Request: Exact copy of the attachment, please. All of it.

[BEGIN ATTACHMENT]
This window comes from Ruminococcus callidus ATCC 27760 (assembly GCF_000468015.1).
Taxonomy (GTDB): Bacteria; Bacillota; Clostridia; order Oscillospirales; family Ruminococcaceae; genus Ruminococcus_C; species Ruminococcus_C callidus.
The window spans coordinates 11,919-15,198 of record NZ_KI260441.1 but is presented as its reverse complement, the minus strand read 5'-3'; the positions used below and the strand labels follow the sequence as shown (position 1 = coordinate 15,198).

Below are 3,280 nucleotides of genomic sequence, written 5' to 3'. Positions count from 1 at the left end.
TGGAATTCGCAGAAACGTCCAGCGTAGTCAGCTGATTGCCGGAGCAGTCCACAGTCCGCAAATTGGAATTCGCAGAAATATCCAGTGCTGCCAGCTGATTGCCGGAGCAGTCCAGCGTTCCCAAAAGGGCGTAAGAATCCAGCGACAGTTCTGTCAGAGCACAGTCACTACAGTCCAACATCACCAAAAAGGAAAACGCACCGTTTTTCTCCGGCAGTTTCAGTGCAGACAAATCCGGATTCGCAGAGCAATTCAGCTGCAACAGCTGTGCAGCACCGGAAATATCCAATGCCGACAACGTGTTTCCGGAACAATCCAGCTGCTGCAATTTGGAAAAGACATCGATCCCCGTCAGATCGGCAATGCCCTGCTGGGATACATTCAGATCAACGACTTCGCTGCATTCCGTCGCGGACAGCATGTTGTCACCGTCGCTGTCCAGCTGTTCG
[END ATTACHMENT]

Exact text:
This window comes from Ruminococcus callidus ATCC 27760 (assembly GCF_000468015.1).
Taxonomy (GTDB): Bacteria; Bacillota; Clostridia; order Oscillospirales; family Ruminococcaceae; genus Ruminococcus_C; species Ruminococcus_C callidus.
The window spans coordinates 11,919-15,198 of record NZ_KI260441.1 but is presented as its reverse complement, the minus strand read 5'-3'; the positions used below and the strand labels follow the sequence as shown (position 1 = coordinate 15,198).

Below are 3,280 nucleotides of genomic sequence, written 5' to 3'. Positions count from 1 at the left end.
TGGAATTCGCAGAAACGTCCAGCGTAGTCAGCTGATTGCCGGAGCAGTCCACAGTCCGCAAATTGGAATTCGCAGAAATATCCAGTGCTGCCAGCTGATTGCCGGAGCAGTCCAGCGTTCCCAAAAGGGCGTAAGAATCCAGCGACAGTTCTGTCAGAGCACAGTCACTACAGTCCAACATCACCAAAAAGGAAAACGCACCGTTTTTCTCCGGCAGTTTCAGTGCAGACAAATCCGGATTCGCAGAGCAATTCAGCTGCAACAGCTGTGCAGCACCGGAAATATCCAATGCCGACAACGTGTTTCCGGAACAATCCAGCTGCTGCAATTTGGAAAAGACATCGATCCCCGTCAGATCGGCAATGCCCTGCTGGGATACATTCAGATCAACGACTTCGCTGCATTCCGTCGCGGACAGCATGTTGTCACCGTCGCTGTCCAGCTGTTCG